The effect of Activin-A on periodontal ligament fibroblasts-mediated osteoclast formation in healthy donors and in patients with fibrodysplasia ossificans progressiva

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Fibrodysplasia ossificans progressiva (FOP) is a genetic disease characterized by heterotopic ossification (HO). The disease is caused by a mutation in the activin receptor type 1 (ACVR1) gene that enhances this receptor's responsiveness to Activin-A. Binding of Activin-A to the mutated ACVR1 receptor induces osteogenic differentiation. Whether Activin-A also affects osteoclast formation in FOP is not known. Therefore we investigated its effect on the osteoclastogenesis-inducing potential of periodontal ligament fibroblasts (PLF) from teeth of healthy controls and patients with FOP. We used western blot analysis of phosphorylated SMAD3 (pSMAD3) and quantitative polymerase chain reaction to assess the effect of Activin-A on the PLF. PLF-induced osteoclast formation and gene expression were studied by coculturing control and FOP PLF with CD14-positive osteoclast precursor cells from healthy donors. Osteoclast formation was also assessed in control CD14 cultures stimulated by macrophage colony-stimulating factor (M-CSF) and receptor activator of nuclear factor kappa-B ligand (RANK-L). Although Activin-A increased activation of the pSMAD3 pathway in both control and FOP PLF, it increased ACVR1, FK binding protein 12 (FKBP12), an inhibitor of DNA binding 1 protein (ID-1) expression only in FOP PLF. Activin-A inhibited PLF mediated osteoclast formation albeit only significantly when induced by FOP PLF. In these cocultures, it reduced M-CSF and dendritic cell-specific transmembrane protein (DC-STAMP) expression. Activin-A also inhibited osteoclast formation in M-CSF and RANK-L mediated monocultures of CD14+ cells by inhibiting their proliferation. This study brings new insight on the role of Activin A in osteoclast formation, which may further add to understanding FOP pathophysiology; in addition to the known Activin-A-mediated HO, this study shows that Activin-A may also inhibit osteoclast formation, thereby further promoting HO formation.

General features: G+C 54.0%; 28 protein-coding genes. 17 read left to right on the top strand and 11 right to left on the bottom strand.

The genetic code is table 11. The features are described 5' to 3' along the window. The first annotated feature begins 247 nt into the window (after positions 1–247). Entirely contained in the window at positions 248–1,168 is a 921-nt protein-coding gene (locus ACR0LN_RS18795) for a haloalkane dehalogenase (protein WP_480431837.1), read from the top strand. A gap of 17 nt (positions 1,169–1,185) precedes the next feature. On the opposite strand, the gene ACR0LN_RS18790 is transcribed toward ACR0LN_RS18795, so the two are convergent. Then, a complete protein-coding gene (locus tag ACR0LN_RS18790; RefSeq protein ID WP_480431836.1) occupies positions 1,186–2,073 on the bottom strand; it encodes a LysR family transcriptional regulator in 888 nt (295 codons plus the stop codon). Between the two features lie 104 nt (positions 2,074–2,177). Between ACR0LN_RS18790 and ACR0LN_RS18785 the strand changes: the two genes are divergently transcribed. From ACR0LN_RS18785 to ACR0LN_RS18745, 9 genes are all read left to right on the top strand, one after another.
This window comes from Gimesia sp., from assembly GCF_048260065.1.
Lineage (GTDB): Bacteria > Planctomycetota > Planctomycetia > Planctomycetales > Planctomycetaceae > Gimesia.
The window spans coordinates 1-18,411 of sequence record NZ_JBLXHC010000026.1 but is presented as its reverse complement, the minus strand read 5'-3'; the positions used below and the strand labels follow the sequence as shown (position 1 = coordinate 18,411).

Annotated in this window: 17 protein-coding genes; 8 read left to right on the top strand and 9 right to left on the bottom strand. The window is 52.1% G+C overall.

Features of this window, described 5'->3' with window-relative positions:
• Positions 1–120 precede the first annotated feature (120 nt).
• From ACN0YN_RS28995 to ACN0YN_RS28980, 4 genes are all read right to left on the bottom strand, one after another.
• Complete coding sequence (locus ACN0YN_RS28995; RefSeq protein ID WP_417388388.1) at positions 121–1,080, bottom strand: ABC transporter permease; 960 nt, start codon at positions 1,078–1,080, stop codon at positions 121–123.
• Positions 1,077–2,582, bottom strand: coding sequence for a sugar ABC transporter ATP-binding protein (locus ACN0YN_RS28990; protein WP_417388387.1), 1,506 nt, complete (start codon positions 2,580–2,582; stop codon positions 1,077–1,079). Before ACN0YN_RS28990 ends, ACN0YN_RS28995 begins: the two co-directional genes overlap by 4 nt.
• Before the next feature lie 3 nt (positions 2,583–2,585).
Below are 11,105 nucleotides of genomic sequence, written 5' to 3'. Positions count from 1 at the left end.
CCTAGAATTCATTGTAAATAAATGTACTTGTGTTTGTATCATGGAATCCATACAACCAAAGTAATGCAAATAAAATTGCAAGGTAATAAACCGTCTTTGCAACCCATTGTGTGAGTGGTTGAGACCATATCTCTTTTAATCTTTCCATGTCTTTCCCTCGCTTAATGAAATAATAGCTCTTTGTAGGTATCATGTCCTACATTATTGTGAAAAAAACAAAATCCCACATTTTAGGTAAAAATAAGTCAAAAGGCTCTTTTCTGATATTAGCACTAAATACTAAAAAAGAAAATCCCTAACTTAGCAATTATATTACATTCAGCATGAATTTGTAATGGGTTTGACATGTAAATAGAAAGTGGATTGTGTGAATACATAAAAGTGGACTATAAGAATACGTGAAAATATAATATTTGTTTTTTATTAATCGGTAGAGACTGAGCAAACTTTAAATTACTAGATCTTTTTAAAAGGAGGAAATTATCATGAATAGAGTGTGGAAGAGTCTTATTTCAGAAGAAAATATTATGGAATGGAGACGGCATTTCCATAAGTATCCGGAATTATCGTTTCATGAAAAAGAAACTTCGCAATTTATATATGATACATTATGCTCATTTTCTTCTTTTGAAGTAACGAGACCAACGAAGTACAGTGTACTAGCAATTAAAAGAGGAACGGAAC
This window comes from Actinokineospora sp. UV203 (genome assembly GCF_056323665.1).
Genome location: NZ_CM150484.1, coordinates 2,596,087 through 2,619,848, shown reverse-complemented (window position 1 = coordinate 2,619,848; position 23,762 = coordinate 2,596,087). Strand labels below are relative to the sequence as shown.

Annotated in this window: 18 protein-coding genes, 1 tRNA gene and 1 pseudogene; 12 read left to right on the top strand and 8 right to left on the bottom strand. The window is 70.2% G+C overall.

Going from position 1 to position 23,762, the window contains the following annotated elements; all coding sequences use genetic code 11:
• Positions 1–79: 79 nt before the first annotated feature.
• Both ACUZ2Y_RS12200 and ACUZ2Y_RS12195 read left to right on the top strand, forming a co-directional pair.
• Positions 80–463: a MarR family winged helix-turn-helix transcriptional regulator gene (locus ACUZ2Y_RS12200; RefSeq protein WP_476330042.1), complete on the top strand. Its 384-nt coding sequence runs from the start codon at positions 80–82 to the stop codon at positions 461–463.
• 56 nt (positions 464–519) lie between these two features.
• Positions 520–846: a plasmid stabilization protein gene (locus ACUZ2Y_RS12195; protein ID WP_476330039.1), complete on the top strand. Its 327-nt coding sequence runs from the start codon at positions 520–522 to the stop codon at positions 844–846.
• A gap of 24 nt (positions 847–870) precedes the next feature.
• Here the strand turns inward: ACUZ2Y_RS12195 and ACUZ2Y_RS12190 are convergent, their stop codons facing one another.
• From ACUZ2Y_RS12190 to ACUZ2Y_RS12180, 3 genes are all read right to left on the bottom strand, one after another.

Original languageEnglish
Pages (from-to)10238-10247
JournalJournal of Cellular Physiology
Publication statusPublished - 2019

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